"Neighbors" stars Seth Rogen and Rose Byrne as Mac and Kelly Radner. They are married, they have an infant daughter. They live in a nice house in a great neighborhood. Mac goes off to work during the day, Kelly stays home with the child. They have a great life, but they certainly miss the days when they could go out and be social with their friends.
That feeling is expounded when the frat boys move in next door. Teddy and Pete (played by Efron and Dave Franco, respectively) lead the frat. Their mission is to do something truly epic before their senior year is over and go down as legends in their fraternity.
I really love the beginning of this movie. I love how Mac and Kelly earnestly try to make nice with the frat kids. In this type of movie, usually the bad blood between the two parties would become immediately apparent. But in "Neighbors," Mac and Kelly doesn't mind the presence of the frat as long as they "keep it down." Of course, the frat will have a hard time complying with this request, which ultimately leads to multiple showdowns between the Radners and the frat. But, I had a blast watching this couple really try and "hang" with these college kids. They only felt out of their element because they're older than these frat kids, but you could easily see them hanging out at these frat parties if they were 5-10 years younger.
Once the Radners get on the frat's bad side, things take a turn for the ugly... and the hilarious. There are a lot of great battles between these two sides and it often leads to hysterical results. However, the movie takes such a sudden shift, once the Radners call the cops on the frat, that the result feels pretty jarring.
If there was one major flaw with "Neighbors" is that the pacing and the tone varies wildly throughout. Things start off nice and quiet, then it gets loud and fast-paced, then it's nice and quiet again, etc... It's like they keep playing with an on/off switch and never really settle on either one.
I also must put the marketing team to task for spoiling what would've been the biggest laugh of the film. The scene where Seth Rogen sits down in his office chair and it turns out there's an airbag inside? Because that scene plays in the trailer so prominently, it only elicited a collective chuckle in theater I was in. The way the whole thing is set up, you can tell this is supposed to be the biggest laugh of the movie, but they fucking spoiled it in the trailer. It's a moment that becomes a lot less funny when you know it's coming. This is not the fault of the movie, but I was really bummed when the scene came up and I didn't really feel anything. Damn.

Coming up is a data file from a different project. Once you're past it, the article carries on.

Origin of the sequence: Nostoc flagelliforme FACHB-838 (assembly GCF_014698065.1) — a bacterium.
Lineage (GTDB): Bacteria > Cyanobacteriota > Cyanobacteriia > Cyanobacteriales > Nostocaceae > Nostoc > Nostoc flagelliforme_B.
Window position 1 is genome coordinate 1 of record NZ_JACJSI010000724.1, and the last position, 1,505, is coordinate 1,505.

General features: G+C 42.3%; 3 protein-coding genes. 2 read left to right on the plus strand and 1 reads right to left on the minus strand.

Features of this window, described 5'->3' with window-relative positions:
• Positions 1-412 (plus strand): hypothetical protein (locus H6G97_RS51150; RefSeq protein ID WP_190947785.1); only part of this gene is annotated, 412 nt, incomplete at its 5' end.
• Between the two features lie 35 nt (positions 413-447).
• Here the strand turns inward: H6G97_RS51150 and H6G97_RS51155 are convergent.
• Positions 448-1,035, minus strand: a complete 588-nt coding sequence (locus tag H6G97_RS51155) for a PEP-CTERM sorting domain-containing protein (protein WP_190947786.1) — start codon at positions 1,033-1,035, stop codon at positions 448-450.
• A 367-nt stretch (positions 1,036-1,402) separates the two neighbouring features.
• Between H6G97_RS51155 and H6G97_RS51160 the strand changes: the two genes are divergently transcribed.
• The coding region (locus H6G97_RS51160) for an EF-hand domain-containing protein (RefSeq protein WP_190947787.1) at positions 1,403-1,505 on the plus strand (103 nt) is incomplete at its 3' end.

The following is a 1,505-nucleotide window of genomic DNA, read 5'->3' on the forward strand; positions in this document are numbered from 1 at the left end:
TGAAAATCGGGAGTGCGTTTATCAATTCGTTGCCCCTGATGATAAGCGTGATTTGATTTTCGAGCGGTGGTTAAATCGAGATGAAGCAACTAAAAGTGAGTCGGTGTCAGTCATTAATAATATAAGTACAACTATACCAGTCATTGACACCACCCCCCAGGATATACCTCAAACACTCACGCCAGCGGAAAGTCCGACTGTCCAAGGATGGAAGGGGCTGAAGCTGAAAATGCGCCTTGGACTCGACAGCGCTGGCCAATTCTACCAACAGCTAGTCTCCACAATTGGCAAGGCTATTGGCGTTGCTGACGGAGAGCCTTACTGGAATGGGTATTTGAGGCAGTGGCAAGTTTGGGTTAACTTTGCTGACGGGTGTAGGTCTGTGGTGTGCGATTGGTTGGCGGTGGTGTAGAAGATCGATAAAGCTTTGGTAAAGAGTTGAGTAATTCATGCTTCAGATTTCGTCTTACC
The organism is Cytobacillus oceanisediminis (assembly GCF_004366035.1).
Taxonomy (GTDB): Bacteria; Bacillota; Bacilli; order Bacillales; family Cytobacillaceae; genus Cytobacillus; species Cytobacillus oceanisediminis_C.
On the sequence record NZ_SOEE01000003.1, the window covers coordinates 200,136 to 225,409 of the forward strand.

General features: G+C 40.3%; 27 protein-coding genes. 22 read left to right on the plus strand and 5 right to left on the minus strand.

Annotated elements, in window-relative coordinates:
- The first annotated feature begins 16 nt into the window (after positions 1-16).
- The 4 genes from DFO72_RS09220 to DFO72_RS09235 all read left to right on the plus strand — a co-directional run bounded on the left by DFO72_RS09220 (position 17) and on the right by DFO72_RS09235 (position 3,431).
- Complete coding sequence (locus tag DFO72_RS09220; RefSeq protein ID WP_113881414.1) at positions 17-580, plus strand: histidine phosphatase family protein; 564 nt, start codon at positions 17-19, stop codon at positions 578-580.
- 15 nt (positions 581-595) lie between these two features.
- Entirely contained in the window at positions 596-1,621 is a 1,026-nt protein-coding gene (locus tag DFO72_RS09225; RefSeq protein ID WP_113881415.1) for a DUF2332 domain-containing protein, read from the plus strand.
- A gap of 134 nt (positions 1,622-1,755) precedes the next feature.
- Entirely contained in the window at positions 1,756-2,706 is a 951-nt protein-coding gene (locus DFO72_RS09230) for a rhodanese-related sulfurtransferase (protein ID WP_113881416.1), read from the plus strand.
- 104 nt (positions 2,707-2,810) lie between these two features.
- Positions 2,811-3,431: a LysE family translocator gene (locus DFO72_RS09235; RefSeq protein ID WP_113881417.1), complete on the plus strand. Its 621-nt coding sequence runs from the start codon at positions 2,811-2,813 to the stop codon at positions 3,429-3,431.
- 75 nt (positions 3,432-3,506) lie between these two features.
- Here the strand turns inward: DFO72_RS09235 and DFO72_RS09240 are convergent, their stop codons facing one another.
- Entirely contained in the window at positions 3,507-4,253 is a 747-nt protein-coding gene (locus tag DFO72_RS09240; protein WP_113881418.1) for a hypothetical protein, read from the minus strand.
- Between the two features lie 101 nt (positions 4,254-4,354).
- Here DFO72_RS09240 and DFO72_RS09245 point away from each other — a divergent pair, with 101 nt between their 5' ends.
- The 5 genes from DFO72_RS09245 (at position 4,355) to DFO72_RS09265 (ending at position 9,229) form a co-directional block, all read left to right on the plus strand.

But Seth Rogen and Rose Byrne both do a great job of playing the Radners. Throughout, what makes the movie work is that both the main frat characters, and the Radners, always feel relatable. You may even argue that the movie tries a little too hard to make these characters relatable. They each have a somewhat "serious" arc. The Radners secretly wish they can party like the frat kids. Teddy (Efron's character) secretly has fears about getting old and graduating college. I wish there was more of a "show-don't-tell" way of demonstrating these fears. Instead we have other characters yelling "You're only doing this because you're afraid of _____" and it kinda takes the steam out of those moments.
Nevertheless, you gotta hand it to Nicholas Stoller, the writers, and this cast. From the outset, this is a rather simple premise that could easily go wrong if there wasn't any talent behind or in front of the camera. "This is the End" felt like Seth Rogen & company graduating from Apatow University. "Neighbors" feels like a culmination of everything they've learned (by "they," I mean Rogen and Stoller). There's still that raunchiness, that heart, the laughs are definitely there. But "Neighbors" manages to do all this within a 95-minute frame. It starts, it makes you laugh, and then it ends before it ever outstays its welcome. Like your favorite neighbor, this is a film you'll want to revisit over and over again...
...sorry, that last sentence was kinda cheesy.